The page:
Leadership: Pacific Fleet Growing Pains

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September 1, 2021: The U.S. Navy Pacific Fleet, which now controls most of the warships in the U.S. Navy has had a lot of embarrassing personnel and leadership problems in the last decade. These only became visible to the general public when there were major mishaps, like ship collisions or anything that involved loss of life. In 2017 these problems became so bad, and public, that the commander of the Pacific Fleet was fired (relieved) for failure to do his job.

Recently it became public that the Pacific Fleet, which not only most American warships but also most navy personnel and overseas bases, suffered a more serious but generally unpublicized problem. Between 2016 and 2018 Pacific Fleet submarines, and their two support ships (or tenders) did not receive the required computer and computer network security inspections. A recent navy-wide audit of cybersecurity found that COMSUBPAC (Pacific Fleet Submarine Command) was unable to get enough qualified cyber security specialists to carry out the required inspections and deal with any problems discovered. Pacific Fleet policy was to concentrate available network security personnel to service surface ships and land installations, which were connected to the Internet all the time. The submarines had no Internet access most of the time because while at sea the nuclear subs rarely operated on the surface. Submarine crews have limited email access, which means no attachments and low risk of malware getting into the submarine network.

The Pacific Fleet was also dependent on the fact that many systems in submarines were independent of each other and the only ship-wide network was based on Linux, which is less frequently attacked by hackers than computers using Windows, Apple OS or Android. The U.S. military, especially the navy, switched from Windows to Linux about fifteen years ago in part because of reduced security risks. But those risks did not disappear, which was why the navy mandated cybersecurity inspections every three years to assess the security of shipboard systems. In a similar fashion and for similar reasons many large companies, especially in banking and finance, also switched to Linux and were the first to realize hackers had noted the shift. Those hacking groups that specialize in attacking large businesses had found it worth the effort to spend more time and money finding exploitable vulnerabilities in Linux. American military cyber security experts noticed this but the Pacific Fleet and COMSUBPAC did not take note of how critical these new vulnerabilities were. The cybersecurity audits provided an early warning of vulnerability because the first thing a hacker that got into a submarine network would do is carry out an extensive, and time consuming, exploration of the network to find vulnerable areas and develop a plan on how to get into those areas to plant hidden system monitors and system destroying software that can be activated remotely or if certain warlike actions are detected.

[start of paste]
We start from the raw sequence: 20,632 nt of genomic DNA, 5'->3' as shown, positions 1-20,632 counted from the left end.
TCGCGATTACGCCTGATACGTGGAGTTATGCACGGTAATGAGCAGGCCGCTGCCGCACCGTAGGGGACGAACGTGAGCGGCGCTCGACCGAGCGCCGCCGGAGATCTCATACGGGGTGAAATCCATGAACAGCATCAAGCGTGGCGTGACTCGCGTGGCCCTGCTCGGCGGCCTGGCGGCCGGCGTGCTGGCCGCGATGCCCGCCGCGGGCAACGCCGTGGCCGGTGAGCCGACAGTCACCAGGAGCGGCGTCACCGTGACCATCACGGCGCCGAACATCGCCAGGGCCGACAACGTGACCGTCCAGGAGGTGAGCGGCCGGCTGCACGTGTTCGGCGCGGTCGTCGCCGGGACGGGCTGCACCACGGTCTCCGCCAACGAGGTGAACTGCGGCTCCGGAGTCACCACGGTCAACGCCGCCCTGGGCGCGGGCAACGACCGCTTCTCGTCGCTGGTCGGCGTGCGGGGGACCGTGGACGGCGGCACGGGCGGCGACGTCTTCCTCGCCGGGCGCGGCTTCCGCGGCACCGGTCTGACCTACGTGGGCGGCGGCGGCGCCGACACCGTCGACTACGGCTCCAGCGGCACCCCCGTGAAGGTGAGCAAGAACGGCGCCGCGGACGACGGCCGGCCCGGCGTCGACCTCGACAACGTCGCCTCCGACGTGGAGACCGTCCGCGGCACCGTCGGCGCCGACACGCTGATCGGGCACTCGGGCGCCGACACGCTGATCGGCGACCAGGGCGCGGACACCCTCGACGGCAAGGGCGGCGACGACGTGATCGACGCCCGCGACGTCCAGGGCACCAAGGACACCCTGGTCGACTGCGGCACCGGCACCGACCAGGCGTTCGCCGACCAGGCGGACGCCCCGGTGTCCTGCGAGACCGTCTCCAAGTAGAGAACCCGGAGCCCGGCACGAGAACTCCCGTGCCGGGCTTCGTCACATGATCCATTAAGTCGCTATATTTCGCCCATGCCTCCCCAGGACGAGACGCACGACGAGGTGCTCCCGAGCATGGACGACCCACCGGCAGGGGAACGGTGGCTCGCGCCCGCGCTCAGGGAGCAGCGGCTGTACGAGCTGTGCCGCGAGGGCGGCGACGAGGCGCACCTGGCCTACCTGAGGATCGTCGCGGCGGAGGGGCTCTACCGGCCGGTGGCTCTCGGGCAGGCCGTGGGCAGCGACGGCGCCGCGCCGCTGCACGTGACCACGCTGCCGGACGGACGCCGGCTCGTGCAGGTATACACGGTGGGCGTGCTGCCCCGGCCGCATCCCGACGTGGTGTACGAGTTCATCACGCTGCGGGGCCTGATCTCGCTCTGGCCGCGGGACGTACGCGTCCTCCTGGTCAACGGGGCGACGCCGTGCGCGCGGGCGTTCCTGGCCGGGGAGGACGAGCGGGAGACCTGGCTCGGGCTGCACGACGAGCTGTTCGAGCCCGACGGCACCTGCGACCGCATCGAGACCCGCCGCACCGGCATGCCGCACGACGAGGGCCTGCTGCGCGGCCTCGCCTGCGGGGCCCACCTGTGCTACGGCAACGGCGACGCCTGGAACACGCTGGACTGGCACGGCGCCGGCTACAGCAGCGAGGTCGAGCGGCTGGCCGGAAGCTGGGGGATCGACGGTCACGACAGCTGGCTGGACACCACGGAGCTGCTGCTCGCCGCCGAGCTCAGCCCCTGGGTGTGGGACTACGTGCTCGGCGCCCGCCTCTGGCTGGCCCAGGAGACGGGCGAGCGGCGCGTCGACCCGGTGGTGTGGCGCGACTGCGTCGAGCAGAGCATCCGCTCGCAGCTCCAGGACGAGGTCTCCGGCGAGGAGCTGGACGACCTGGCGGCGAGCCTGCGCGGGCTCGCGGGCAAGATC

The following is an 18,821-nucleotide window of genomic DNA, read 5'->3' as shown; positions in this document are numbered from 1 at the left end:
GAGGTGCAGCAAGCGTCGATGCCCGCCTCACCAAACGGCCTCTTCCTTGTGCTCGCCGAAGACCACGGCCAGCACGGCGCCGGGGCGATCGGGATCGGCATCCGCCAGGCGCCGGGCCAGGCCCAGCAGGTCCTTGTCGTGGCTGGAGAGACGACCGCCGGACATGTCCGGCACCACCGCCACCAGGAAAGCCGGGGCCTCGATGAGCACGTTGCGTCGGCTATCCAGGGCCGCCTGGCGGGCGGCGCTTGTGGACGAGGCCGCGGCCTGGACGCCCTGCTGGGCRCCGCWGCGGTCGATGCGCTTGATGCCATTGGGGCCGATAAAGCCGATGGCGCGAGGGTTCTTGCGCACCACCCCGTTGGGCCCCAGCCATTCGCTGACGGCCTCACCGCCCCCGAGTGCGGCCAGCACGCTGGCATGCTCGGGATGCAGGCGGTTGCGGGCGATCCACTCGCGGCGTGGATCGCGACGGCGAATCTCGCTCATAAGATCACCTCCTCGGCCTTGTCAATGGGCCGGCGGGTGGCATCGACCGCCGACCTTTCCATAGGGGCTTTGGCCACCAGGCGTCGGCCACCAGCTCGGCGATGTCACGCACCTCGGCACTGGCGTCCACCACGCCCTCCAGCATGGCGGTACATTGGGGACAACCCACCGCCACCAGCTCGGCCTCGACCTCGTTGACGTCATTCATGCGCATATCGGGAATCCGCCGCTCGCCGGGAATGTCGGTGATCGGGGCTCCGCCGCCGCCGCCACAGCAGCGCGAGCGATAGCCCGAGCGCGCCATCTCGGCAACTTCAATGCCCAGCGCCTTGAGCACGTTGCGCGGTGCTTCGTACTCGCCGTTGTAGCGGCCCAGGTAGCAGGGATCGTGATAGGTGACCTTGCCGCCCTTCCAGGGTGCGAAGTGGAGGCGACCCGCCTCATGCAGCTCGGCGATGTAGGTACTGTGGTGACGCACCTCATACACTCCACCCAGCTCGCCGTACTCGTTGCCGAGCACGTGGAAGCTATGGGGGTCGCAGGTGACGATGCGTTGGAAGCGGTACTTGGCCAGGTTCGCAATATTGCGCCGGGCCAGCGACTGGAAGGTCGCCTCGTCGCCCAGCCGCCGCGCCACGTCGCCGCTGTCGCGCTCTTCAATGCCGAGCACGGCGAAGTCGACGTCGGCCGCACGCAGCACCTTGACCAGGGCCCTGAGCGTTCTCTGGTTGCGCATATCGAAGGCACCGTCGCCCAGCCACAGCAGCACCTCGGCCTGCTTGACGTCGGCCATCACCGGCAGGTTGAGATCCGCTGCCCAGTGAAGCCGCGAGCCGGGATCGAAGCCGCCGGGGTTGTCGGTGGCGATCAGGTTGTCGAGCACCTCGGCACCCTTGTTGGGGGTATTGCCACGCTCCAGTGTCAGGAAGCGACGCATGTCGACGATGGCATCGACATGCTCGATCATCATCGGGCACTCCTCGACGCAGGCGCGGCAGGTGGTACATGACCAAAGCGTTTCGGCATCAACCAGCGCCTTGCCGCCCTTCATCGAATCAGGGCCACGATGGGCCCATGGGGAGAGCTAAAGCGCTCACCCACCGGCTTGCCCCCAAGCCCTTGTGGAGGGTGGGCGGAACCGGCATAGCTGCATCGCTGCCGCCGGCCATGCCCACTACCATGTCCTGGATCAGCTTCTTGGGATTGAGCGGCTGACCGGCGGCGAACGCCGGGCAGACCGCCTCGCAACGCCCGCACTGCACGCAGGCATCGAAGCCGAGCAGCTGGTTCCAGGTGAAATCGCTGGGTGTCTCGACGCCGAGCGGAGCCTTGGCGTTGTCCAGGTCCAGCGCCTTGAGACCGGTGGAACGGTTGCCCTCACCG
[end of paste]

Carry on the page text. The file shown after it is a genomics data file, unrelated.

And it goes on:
Many militaries and governments, like China and North Korea, also switched to Linux to reduce network security vulnerability. Chinese military cybersecurity experts have a list of known vulnerabilities and potential ones that their hackers could use to get into U.S. Navy systems. Cybersecurity on submarines is very important because most American nuclear subs are in the Pacific and are a major threat to the growing Chinese fleet.

It wasn’t just the Pacific Fleet commander who was negligent. Higher ranking admirals than the relieved Pacific Fleet commander are also responsible for this problem developing. Some of them were competent enough to order the navy-wide audit, which found a lot of problems the navy would prefer to keep out of the news, at least until they are fixed. The Pacific submarine force cybersecurity problems are still not completely known, much less being fixed.

The current problems in the Pacific Fleet are a side effect of the post-1991 shift of U.S. Navy forces from the Atlantic to the Pacific. During World War II most of the Navy was operating in the Pacific but after 1945, the Atlantic Fleet grew more powerful. This was in preparation for a potential battle with the growing naval power of the Soviet Union. When the Soviet Union dissolved in 1991, their fleet wasted away within a decade. The American Atlantic Fleet no longer had a major opponent. Meanwhile, China, North Korea, Iraq, Afghanistan, and Iran provided plenty of work for the Pacific Fleet, which normally supplied ships for Middle East and South Asian emergencies.

As the Pacific Fleet grew in size the Atlantic Fleet gradually disappeared until it was renamed, and reorganized, into the U.S. Fleet Forces Command, which is responsible for the training, maintenance, and operation of naval forces (ships, aircraft, and land installations) on both coasts plus providing support and coverage of less vital areas. By 2020 there was only the Pacific Fleet and "the rest of the navy."

 


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